Browsing by Author "Mudie, Peta J."
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- Item11,000 yrs of environmental change in the Northwest Passage; a multiproxy core record from central Parry Channel, Canadian High Arctic(2013) Pieńkowski, Anna J.; England, John H.; Furze, Mark F.A.; Blasco, Steve; Mudie, Peta J.; MacLean, Briana rare paleoenvironmental archive from the understudied west-central Canadian Arctic Archipelago. Lithological, biogeochemical, and microfossil (dinoflagellate cysts, non-pollen palynomorphs, benthic and planktonic foraminifera) characteristics, in combination with a chronostratigraphy based on seventeen radiocarbon dates, show seven prominent paleoenvironmental episodes since the end of the last regional glaciation. The basal diamict (Zone I) records decoupling of previously grounded glacial ice, followed by ice-proximal conditions (Zone IIa) commencing at ~ 10.8 cal ka BP (age-depth model extrapolation). After an interval of pervasive sea-ice (Zone IIb), ice-distal conditions are established (Zone IIc). Although sparse microfossils are present in glaciomarine sediments (Zone II), noticeable biological activity with heightened abundances and diversities across all groups begins in the postglacial Zone III (10.3–10.0 cal ka BP) when planktonic foraminifera (Neogloboquadrina pachyderma) appear. As planktonics are excluded from the study area today (due to shallow inter-channel sills), this likely signals the inflow of relatively warm and saline Atlantic-derived Arctic Intermediate Water below 250 m, presumably facilitated by glacio-isostatically enhanced deglacial water depths. The subsequent Zone IV (10.0–7.0 cal ka BP), characterized by heightened biological productivity in both plankton and benthos and reduced seasonal sea-ice cover, may correspond to a previously proposed Holocene Thermal Maximum. This apparent amelioration ends by the mid Holocene (Zone V; 7.0–5.7 cal ka BP) when Arctic Intermediate Water is excluded from the study area and water depths approach modern values. High-Arctic conditions with seasonal sea-ice cover, a circulation dominated by Arctic Ocean Surface Water, and microfossil assemblages similar to modern are found from ~ 5.7 cal ka BP onwards (Zones VI–VII). As only minor environmental fluctuations are apparent during the late Holocene, shorter-term climatic episodes (e.g. Little Ice Age) are not recognized in this record.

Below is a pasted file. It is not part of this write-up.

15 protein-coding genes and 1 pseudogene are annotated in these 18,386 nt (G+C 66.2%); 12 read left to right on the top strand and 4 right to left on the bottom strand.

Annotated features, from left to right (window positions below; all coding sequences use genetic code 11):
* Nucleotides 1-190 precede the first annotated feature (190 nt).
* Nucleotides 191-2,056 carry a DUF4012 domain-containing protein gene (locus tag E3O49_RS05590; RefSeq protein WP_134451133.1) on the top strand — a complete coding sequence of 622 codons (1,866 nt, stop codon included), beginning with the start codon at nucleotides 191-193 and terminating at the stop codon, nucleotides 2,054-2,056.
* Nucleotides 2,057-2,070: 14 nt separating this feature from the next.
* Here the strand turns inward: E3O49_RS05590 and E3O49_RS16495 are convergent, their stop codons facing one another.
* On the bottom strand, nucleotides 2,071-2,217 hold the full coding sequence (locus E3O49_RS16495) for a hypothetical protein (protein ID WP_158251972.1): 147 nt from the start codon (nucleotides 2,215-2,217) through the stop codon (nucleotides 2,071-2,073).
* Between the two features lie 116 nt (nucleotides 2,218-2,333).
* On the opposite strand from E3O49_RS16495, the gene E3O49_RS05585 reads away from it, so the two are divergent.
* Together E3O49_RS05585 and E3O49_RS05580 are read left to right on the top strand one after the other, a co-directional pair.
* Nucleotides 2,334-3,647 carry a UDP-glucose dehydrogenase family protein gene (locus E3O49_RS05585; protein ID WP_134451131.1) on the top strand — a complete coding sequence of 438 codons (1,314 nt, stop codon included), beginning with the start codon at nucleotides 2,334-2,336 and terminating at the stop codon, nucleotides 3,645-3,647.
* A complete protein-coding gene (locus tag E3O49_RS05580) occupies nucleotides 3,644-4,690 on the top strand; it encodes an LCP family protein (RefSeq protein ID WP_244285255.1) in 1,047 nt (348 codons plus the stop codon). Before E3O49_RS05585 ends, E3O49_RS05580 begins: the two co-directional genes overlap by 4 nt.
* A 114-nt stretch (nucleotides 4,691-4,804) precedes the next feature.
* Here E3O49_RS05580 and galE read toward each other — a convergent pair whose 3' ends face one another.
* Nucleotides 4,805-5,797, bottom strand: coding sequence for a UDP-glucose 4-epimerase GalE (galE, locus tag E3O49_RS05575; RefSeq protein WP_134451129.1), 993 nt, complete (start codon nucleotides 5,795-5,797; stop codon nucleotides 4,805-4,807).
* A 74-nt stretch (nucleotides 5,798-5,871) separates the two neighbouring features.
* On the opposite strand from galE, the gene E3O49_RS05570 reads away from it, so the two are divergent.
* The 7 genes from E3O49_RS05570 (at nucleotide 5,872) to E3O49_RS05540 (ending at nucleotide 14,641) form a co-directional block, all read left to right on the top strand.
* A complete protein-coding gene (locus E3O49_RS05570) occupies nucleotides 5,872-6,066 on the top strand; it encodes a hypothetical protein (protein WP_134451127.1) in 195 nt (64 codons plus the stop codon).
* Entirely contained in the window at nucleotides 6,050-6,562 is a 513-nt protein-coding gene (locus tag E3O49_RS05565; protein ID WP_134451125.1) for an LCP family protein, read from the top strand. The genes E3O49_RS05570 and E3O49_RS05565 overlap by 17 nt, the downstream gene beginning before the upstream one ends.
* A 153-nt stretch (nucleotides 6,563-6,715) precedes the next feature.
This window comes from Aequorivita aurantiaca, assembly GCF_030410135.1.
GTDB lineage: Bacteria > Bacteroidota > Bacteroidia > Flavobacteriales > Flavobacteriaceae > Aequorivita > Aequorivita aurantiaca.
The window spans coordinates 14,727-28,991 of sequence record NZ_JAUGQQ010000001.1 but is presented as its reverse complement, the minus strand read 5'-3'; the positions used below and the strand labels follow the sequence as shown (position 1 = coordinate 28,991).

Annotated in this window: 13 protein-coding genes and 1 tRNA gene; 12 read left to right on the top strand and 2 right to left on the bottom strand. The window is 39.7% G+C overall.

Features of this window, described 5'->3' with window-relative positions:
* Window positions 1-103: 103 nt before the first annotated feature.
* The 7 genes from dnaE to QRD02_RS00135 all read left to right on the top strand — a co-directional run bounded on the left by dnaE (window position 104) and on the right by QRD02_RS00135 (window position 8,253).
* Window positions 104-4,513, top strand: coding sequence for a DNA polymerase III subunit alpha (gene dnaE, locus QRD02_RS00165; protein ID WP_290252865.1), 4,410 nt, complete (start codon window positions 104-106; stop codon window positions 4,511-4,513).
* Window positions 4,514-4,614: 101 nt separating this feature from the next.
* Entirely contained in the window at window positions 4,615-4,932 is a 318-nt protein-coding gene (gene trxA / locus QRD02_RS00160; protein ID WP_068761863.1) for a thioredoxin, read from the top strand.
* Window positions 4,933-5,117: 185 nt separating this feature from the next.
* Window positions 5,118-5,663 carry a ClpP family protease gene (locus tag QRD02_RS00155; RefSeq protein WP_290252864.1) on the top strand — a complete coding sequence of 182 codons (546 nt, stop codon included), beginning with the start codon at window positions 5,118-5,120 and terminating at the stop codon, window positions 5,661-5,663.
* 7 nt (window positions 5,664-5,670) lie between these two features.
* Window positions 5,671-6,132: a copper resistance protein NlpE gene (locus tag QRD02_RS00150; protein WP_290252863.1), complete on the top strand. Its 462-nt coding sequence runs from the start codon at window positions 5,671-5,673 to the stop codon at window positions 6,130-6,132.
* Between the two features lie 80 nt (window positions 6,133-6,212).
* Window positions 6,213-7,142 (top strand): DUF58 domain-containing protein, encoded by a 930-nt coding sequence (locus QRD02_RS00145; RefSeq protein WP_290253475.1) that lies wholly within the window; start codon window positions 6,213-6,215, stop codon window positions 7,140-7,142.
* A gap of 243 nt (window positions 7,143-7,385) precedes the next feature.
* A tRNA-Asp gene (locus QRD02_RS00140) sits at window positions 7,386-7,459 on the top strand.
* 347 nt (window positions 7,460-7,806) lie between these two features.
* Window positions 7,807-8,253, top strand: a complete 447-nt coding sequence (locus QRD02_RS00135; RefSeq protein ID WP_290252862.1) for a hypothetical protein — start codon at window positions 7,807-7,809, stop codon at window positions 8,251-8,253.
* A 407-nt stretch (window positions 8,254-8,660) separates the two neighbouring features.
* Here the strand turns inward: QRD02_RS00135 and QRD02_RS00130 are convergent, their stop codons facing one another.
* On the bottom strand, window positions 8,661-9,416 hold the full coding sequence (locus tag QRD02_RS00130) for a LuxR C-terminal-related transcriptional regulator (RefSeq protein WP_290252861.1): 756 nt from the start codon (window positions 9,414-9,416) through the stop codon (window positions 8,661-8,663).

- ItemLate Holocene environmental conditions in Coronation Gulf, southwestern Canadian Arctic Archipelago; evidence from dinoflagellate cysts, other non-pollen palynomorphs, and pollen(2011) Pieńkowski, Anna J.; Mudie, Peta J.; England, John H.; Smith, John N.; Furze, Mark F.A.Boxcore 99LSSL-001 (68.095°?N, 114.186° W; 211?m water depth) from Coronation Gulf represents the first decadal-scale marine palynology and late Holocene sediment record for the southwestern part of the Northwest Passage. The record was studied for organic-walled microfossils (dinoflagellate cysts, non-pollen palynomorphs), pollen, terrestrial spores, and sediment characteristics. 210Pb, 137Cs, and three accelerator mass spectrometry 14C dates constrain the chronology. Three prominent palaeoenvironmental zones were identified. During the interval AD 1470–1680 (Zone I), the climate was warmer and wetter than at present, and environmental conditions were more favourable to biological activity and northward boreal forest migration, with reduced sea-ice and a longer open-water (growing) season. The interval AD 1680–1940 (Zone II) records sea-ice increase, and generally cool, polar conditions during the Little Ice Age. During AD 1940–2000 (Zone III), organic microfossils indicate an extended open-water season and decreased sea-ice, with suggested amelioration surpassing that of Zone I. Although more marine studies are needed to place this record into an appropriate context, the succession from ameliorated (Zone I) to cooler, sea-ice influenced conditions (Zone II) and finally to 20th-century warming (Zone III) corresponds well with several terrestrial climatic records from the neighbouring mainland and Victoria Island, and with lower-resolution marine records to the west.